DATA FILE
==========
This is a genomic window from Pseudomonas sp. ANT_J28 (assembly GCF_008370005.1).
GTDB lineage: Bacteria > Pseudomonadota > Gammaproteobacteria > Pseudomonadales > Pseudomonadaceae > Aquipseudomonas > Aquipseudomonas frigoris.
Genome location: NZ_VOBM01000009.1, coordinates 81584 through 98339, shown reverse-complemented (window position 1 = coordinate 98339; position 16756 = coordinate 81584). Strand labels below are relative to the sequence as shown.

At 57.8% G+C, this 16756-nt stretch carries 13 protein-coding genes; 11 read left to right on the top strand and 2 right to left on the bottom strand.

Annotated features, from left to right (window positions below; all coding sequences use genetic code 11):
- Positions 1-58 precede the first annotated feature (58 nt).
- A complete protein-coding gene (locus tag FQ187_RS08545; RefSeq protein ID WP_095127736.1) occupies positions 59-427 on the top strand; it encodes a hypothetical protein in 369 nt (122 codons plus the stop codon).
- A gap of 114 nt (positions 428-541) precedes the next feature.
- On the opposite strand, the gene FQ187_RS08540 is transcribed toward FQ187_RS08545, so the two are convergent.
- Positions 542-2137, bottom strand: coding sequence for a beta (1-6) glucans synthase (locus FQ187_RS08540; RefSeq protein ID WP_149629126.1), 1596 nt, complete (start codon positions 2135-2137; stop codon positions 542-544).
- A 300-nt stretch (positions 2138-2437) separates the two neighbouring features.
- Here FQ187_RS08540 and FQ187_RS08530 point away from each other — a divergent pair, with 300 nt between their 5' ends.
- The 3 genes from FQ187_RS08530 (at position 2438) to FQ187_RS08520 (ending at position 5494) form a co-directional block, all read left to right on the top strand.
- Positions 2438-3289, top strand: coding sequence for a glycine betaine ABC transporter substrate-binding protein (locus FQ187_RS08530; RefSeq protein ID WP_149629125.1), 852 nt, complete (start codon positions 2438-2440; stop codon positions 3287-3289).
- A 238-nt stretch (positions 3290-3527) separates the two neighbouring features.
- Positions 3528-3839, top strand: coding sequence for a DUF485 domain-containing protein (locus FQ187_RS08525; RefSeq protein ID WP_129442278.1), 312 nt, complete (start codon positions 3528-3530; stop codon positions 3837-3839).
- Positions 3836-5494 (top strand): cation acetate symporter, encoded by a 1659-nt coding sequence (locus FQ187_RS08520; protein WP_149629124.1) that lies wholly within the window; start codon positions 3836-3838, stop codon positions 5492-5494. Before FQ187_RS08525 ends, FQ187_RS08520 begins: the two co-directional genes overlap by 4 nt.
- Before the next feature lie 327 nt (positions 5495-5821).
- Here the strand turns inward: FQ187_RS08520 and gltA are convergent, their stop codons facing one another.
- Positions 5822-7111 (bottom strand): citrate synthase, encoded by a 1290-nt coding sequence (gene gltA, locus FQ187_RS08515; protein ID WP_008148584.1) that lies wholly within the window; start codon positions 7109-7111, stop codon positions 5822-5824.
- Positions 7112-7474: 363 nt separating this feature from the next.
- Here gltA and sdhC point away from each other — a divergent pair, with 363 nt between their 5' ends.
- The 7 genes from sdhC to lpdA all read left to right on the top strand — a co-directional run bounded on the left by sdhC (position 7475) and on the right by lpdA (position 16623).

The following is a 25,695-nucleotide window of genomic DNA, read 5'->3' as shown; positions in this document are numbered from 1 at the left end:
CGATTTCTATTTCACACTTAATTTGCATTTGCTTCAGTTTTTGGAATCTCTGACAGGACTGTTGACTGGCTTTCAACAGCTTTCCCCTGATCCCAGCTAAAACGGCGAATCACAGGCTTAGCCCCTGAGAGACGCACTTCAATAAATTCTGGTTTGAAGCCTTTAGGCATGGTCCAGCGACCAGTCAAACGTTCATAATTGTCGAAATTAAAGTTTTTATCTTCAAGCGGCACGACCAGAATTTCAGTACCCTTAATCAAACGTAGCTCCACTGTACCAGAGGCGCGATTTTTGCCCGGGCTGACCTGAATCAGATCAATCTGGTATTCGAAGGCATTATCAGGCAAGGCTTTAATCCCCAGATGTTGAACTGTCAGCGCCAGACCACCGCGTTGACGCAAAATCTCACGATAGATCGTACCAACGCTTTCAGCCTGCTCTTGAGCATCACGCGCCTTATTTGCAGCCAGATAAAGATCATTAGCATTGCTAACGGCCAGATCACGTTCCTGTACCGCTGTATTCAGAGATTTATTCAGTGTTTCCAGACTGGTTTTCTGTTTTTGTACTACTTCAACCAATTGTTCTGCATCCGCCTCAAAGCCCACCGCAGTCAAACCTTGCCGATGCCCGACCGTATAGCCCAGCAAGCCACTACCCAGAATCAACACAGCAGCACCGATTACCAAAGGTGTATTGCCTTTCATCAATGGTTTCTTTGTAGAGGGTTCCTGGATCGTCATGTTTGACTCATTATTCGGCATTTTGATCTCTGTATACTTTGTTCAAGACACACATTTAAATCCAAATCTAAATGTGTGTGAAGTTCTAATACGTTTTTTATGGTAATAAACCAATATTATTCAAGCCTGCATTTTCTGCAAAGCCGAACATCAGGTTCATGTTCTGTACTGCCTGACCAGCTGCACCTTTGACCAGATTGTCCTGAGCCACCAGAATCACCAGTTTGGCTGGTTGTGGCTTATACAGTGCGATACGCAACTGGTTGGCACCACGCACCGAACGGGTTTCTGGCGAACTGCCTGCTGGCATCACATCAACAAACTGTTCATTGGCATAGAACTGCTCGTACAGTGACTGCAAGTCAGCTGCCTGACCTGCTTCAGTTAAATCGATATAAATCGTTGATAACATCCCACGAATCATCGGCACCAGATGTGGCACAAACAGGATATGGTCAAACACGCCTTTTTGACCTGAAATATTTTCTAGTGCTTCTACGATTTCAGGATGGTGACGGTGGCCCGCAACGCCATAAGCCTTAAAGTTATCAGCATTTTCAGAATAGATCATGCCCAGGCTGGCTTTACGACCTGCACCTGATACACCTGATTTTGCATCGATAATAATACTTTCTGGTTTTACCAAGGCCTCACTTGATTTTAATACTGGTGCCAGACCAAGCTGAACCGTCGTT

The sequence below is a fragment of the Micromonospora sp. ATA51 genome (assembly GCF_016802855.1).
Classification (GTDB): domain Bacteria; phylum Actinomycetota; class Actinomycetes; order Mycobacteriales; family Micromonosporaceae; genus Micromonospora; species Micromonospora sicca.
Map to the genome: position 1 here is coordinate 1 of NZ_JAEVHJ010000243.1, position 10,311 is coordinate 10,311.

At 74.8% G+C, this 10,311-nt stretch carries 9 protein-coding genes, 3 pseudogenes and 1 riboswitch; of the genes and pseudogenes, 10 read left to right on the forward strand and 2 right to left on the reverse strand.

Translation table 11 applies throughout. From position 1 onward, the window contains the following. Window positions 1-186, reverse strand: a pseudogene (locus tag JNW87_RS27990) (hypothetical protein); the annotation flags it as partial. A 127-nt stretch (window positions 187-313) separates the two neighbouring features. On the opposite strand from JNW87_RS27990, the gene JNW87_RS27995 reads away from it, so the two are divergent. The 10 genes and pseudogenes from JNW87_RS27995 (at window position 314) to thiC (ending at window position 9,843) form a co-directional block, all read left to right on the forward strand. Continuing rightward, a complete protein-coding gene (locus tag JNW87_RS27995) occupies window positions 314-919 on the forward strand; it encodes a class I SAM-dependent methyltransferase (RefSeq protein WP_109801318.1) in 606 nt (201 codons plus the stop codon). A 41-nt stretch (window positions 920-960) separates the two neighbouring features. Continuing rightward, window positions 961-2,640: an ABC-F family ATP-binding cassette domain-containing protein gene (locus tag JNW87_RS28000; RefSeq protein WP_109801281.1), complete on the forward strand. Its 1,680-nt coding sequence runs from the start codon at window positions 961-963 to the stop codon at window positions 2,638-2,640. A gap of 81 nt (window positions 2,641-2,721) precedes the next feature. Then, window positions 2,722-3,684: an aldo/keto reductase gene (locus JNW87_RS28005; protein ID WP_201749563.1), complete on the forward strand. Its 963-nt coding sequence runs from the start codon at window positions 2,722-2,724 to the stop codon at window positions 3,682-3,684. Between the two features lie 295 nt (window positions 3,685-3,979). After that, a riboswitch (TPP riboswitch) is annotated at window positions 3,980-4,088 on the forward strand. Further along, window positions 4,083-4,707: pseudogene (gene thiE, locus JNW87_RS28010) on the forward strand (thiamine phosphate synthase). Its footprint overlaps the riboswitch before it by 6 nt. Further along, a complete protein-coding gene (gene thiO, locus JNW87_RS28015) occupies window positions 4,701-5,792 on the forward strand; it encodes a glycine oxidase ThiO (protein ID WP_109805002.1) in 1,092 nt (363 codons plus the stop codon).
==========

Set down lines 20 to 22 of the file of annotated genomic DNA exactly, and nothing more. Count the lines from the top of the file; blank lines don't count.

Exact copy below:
- Positions 5822-7111 (bottom strand): citrate synthase, encoded by a 1290-nt coding sequence (gene gltA, locus FQ187_RS08515; protein ID WP_008148584.1) that lies wholly within the window; start codon positions 7109-7111, stop codon positions 5822-5824.
- Positions 7112-7474: 363 nt separating this feature from the next.
- Here gltA and sdhC point away from each other — a divergent pair, with 363 nt between their 5' ends.